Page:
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Index: Virology | Epidemiology | Relief measures | Other resources

Which AIDS virus is common in India?

The virus isolated from six individuals in India has been sequenced. Five turn out to be of type C (prevelant in Asia) and one a mosaic of types A and C. AIDS treatments developed against the type B virus prevelant in the US may be less effective in India.

Who is likely to be infected?

See also the pages by WHO, UNAIDS and NACO.

Perhaps 3 to 5 million people in India are living with HIV (in 1997). Infection rates nationally are less than 1%, although high-risk groups, specially in big cities, may have over 50% infection rates.

The incidence of HIV in Mumbai has grown rapidly since the first surveys were performed in 1989. Random testing of different segments of the population show different levels of incidence. Alarmingly large incidence rates of 51% have been found among sex-workers in Mumbai. Spread into the general hetero-sexual population has been found in a random testing of pregnant women in Mumbai which showed incidence rates of 2.4% (in 1996). Similar rates were found among blood donors in various government run hospitals.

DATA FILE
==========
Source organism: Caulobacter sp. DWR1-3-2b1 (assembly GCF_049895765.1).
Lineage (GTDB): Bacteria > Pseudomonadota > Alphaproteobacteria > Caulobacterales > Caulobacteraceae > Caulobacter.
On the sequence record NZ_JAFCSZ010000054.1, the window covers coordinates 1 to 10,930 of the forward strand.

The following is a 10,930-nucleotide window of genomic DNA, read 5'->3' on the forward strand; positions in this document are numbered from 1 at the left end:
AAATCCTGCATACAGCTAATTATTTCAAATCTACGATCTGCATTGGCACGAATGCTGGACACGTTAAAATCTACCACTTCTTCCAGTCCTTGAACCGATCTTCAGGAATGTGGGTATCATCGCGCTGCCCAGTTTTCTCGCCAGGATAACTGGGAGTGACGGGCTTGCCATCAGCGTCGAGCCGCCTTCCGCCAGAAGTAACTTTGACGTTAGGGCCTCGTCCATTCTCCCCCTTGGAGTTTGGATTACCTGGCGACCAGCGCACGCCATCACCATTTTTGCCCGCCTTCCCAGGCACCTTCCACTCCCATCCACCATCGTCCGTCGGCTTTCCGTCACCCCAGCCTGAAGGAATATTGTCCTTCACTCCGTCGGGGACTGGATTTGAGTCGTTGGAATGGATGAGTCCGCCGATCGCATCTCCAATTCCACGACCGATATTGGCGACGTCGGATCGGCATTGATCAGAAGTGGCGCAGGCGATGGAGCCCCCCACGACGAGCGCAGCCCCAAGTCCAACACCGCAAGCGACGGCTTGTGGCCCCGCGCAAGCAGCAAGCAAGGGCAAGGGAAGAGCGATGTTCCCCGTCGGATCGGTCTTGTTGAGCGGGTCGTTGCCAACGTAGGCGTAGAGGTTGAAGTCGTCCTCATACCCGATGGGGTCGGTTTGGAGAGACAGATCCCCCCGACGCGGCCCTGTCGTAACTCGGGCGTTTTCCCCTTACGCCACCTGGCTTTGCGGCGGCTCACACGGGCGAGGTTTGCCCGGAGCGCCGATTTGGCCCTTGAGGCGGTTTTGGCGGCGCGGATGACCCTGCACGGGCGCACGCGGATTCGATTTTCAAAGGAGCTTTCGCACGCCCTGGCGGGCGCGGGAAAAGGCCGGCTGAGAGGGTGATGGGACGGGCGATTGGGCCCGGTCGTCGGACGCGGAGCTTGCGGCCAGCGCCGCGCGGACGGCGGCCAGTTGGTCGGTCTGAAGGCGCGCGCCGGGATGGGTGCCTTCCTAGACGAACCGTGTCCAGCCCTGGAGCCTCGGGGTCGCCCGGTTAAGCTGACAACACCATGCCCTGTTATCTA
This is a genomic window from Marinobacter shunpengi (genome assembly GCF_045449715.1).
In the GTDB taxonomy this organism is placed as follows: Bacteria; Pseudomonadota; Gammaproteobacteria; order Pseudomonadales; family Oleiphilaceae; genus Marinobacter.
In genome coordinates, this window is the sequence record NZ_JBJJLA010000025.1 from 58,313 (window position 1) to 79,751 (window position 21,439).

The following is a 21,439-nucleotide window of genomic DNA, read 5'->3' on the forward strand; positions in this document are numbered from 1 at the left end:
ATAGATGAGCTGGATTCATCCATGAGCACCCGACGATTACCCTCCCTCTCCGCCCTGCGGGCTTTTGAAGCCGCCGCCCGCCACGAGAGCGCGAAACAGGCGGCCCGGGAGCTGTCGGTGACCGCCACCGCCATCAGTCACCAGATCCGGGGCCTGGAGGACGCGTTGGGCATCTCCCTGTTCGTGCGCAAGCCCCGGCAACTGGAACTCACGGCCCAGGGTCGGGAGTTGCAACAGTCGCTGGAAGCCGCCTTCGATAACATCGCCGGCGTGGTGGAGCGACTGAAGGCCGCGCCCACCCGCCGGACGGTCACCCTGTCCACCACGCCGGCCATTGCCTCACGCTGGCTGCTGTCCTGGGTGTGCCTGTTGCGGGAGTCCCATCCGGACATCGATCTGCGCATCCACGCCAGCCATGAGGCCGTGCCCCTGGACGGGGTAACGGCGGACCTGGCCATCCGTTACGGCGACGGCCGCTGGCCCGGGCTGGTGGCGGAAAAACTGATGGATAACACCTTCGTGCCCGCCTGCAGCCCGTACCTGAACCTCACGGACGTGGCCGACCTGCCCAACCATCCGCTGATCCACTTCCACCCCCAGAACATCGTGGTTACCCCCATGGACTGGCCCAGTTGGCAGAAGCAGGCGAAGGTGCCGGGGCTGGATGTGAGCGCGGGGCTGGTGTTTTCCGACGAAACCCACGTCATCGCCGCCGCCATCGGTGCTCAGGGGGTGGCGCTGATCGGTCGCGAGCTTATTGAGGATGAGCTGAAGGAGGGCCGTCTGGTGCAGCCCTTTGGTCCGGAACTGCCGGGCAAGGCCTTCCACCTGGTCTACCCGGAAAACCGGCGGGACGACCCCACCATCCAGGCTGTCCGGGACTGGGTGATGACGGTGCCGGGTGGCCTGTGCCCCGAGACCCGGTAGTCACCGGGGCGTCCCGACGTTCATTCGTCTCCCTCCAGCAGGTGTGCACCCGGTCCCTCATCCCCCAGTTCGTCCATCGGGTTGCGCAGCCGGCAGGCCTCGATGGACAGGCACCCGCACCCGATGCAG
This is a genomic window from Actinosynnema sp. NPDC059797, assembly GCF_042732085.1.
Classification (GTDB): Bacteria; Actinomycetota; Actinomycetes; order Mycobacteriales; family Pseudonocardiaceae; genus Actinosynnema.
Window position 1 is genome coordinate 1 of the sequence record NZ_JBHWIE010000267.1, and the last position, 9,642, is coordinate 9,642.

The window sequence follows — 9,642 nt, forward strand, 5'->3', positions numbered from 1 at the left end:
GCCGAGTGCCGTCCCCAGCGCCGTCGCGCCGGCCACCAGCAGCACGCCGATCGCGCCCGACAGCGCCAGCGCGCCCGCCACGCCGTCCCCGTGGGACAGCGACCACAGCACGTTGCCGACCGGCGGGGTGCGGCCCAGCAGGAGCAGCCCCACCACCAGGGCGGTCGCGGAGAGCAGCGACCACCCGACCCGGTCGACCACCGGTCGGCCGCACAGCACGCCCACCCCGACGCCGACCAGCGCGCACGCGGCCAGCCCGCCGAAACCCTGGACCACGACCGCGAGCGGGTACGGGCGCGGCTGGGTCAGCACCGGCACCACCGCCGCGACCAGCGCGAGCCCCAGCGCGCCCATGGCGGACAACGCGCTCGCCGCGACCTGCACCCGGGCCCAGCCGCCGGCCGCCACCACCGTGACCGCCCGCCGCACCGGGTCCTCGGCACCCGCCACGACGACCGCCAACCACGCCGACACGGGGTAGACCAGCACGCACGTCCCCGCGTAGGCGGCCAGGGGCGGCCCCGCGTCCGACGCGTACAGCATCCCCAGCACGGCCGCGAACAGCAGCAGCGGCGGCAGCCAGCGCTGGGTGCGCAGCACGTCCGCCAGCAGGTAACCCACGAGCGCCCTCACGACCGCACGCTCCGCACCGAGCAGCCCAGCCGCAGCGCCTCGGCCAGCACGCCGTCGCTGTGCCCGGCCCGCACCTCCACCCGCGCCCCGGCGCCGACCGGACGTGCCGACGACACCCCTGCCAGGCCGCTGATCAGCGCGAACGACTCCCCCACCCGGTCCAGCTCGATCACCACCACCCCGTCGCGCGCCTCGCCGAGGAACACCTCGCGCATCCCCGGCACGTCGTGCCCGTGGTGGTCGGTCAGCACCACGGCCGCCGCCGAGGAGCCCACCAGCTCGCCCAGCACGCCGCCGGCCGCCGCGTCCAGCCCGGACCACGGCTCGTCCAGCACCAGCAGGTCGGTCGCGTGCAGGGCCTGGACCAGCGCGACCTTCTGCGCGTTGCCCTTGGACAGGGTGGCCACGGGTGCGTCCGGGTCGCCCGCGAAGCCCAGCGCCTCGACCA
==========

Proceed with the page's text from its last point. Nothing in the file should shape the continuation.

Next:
Overall, the incidence rate in India is about 0.7%, of which an alarmingly high 16.6% is due to infected blood, unclean syringes and other medical inefficiencies. In Maharashtra, the incidence climbs to 1.14%, which is close to twice the national average.

HIV incidence rates in Mumbai

Pregnant women0.>2
Blood donors1.   
Sex workers26.650.9951    
Injecting drug users  26313133 

Source: For data upto 1997 the source is UNAIDS, except on blood donors for which the source is a report in the November 15, 1995, Times of India, Mumbai attributed to the WHO. Data for 1998 is taken from NACO.

How can the spread of AIDS be controlled?

See also NACO list of programs.

The central government has set up the National AIDS Control Organisation as a nodel organisation to formulate policy and implement programs for the control of HIV/AIDS in India.

A sustained awareness campaign among the high-risk population of the sex workers in Kamathipura has yielded some benefits. However, institutional safeguards for blood banks and other health care units still leave a lot of scope for improvement. The state government of Maharashtra has drawn up an official HIV/AIDS control program, and has received Rs. 21 crores (210 million) out of a Rs. 220 crore (2.2 billion) loan from the World Bank.

Some HIV/AIDS resources

What is HIV/AIDS?

Where do I learn more about HIV/AIDS?

How many people are affected in India?

How can I help?

Where do I learn about the biology of HIV/AIDS?

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